• Hahnemann wrote: Substanz or substanzen, instead of Körper. We usually say: “natural substances” or “natural materials”. It is not common to say:
  • “natural bodies”.
  • Page 254. Par. 283. Line 5, says: “a more unfitting”. Dr. Hahnemann did not write the word: more. It should say: “an unfitting”.
  • Page 272. Par. 161. Line 2, says: “ensue from time to time over the course
  • of several days”. This is an abridgement of what Dr. Hahnemann wrote in his 5th It should say: “can only come to light at the end of such treatments”, (which is the translation of what Dr. Hahnemann wrote in his 6th edition: können dann nur zu Ende solcher Curen zum Vorscheine kommen.) See the last 4 lines of Par. 161 of Organon of the Medical Art.

Commentaries  On Some Of The Words Included In The Glossary To The Organon Of The Medical Art

  1. Page 321. Lines 1, 3, 6 and 14,say: “Itch diathesis”. To read a commentary about “itch diathesis”, please see, point II of the third part of this work, especially II-4, II-13 and II-16.
  2. Page 333,says: “Occasion. Veranlassung”. Here Wenda Brewster says (Lines 3 and 4), that the German word Veranlassung indicates neither excitation nor cause. Please analyze and combine the next observations:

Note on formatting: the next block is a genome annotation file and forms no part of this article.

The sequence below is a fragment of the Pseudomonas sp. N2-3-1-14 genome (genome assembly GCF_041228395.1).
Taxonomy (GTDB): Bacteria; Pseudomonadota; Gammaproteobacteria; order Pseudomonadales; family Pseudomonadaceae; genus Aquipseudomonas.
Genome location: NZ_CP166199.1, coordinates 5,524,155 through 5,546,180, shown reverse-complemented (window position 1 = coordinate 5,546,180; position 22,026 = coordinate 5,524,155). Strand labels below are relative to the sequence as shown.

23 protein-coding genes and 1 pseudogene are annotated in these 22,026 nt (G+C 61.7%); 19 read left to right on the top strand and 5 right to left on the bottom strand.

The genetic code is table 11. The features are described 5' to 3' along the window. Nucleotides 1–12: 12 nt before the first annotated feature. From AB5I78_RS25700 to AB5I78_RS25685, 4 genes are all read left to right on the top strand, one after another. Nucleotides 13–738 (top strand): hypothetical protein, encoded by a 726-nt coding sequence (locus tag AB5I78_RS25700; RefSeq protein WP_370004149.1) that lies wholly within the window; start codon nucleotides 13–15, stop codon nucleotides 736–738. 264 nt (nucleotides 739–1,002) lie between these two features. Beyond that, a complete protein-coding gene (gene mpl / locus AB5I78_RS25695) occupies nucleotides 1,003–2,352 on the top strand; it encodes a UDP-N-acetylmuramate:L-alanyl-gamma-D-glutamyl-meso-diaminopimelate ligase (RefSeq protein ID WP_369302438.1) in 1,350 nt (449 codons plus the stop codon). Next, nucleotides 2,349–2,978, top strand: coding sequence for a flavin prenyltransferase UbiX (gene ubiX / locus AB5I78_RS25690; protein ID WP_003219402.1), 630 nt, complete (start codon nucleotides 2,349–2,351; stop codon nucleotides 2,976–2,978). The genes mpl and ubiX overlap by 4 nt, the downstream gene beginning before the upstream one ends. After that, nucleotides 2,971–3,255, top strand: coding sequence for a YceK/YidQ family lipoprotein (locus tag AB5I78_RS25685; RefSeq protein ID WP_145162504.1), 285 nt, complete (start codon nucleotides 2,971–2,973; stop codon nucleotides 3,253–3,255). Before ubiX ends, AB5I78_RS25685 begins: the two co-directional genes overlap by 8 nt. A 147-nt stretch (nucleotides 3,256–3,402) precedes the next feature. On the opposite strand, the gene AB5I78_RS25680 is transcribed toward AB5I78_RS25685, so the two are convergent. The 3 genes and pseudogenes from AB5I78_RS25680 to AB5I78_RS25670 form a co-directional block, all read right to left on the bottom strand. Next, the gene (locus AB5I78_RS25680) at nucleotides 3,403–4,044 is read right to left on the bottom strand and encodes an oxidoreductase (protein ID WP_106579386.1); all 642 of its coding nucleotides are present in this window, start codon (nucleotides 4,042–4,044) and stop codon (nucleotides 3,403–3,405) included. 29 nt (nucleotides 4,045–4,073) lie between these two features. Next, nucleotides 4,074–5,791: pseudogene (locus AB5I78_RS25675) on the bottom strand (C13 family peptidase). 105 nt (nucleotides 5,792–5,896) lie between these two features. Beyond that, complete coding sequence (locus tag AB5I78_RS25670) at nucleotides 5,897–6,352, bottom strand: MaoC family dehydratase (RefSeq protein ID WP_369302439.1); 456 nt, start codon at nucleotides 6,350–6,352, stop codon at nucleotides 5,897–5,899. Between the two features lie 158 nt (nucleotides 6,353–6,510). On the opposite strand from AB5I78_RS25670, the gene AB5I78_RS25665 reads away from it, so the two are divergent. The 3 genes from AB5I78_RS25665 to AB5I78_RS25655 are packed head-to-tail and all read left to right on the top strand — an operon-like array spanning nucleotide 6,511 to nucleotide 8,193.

• The Langenscheidts Taschenwörterbuch says that Veranlassung means: occasion, cause, motive.
    • In Par. 7 of the Organon, Dr. Hahnemann says that veranlassende Ursache is a causa occassionalis.
    • In The Organon of the Medical Art, note 7a. point 1, translator Decker wrote: “remove from the room the strong smelling flowers that are arousing faintness and hysterical plights”. Here, Decker translated as “arousing” the German word erregenden that Dr. Hahnemann employed in this part of the original Organon.

“Arousing” also means “exciting or stimulating”, according to Merriam-Webster´s Collegiate Dictionary and the word erregen means to excite, to irritate, to cause, according to Langen-Scheidts Taschenwörterbuch.